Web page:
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Linksys EA9500 Max-Stream AC5400 MU-MIMO Gigabit Router Reviewed

Discussion in 'Wireless Article Discussions' started by thiggins, Jun 16, 2016.

  1. thiggins

    thiggins Mr. Easy Staff Member

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    [​IMG]
    Linksys' EA9500 Max-Stream AC5400 MU-MIMO Gigabit Router provides our first look at how Broadcom MU-MIMO performs.

    Read on SmallNetBuilder
     
  2. sfx2000

    sfx2000 Part of the Furniture

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    Thanks for posting this one.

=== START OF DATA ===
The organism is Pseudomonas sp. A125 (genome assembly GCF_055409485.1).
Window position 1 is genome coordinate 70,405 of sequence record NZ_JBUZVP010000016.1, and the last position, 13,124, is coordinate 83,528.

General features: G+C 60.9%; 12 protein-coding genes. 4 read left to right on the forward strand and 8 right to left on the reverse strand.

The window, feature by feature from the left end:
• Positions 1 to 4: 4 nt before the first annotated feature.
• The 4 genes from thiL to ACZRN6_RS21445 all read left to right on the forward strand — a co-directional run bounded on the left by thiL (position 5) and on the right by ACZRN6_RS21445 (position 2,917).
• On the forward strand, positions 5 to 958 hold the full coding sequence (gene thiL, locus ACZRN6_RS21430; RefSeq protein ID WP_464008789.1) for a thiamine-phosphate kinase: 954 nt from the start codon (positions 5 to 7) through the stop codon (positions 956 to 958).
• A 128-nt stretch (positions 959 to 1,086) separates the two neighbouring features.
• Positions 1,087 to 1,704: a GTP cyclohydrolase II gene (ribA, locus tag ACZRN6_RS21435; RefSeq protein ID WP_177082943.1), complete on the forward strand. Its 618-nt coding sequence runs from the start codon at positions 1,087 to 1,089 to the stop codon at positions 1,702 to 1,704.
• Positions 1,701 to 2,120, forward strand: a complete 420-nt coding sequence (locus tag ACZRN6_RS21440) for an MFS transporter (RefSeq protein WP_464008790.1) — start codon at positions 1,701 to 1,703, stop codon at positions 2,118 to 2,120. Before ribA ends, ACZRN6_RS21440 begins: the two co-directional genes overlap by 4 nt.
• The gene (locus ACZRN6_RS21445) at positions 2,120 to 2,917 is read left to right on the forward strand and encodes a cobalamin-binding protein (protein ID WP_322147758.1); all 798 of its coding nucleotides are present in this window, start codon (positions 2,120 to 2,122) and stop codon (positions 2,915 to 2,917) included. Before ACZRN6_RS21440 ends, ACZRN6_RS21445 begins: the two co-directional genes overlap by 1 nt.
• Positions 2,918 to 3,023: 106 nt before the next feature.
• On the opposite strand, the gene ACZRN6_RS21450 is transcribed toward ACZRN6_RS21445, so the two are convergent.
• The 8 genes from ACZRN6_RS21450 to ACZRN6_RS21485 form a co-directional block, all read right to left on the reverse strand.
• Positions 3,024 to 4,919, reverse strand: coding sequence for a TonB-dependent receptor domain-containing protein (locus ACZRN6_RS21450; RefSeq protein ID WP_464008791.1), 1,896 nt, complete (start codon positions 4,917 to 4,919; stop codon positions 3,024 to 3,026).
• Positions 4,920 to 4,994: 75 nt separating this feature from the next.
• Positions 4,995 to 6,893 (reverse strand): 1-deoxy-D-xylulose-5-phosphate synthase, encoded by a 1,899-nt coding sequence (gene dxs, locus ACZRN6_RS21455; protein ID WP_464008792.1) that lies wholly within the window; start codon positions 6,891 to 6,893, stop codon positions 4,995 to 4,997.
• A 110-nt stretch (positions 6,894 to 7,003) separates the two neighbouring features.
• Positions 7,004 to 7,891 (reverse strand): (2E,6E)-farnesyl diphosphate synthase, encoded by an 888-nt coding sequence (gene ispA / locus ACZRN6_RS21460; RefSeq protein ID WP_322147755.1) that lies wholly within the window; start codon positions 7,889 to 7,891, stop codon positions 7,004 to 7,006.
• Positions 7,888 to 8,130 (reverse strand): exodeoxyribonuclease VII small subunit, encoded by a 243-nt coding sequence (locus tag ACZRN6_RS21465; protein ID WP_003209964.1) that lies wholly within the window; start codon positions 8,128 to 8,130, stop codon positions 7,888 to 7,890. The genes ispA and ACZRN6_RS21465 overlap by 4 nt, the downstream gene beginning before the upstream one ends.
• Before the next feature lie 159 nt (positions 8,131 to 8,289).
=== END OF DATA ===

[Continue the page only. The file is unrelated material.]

Would be nice to see a comparison between the EA8500 (QCA based 4*4:4) vs the EA9500 (BRCM based 4*4:4) side by side - esp with regards to MU support. Would be neat to see things on the EA8500 on the new test bench.

    Since Linksys shares the board support package all their platforms, it would be a good comparo across different chipset vendors.

    Any thoughts here...

    BTW - that thing is heat sinked like crazy - big aluminum plate for the radios topside, the SOC heatsink with the big alloy block and a metal radiator shield to boot, and the plate on the bottom side. Must be weighty...
     
  3. microchip

    microchip Very Senior Member

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    It's Broadcom. These things get hot...
     
  4. sfx2000

    sfx2000 Part of the Furniture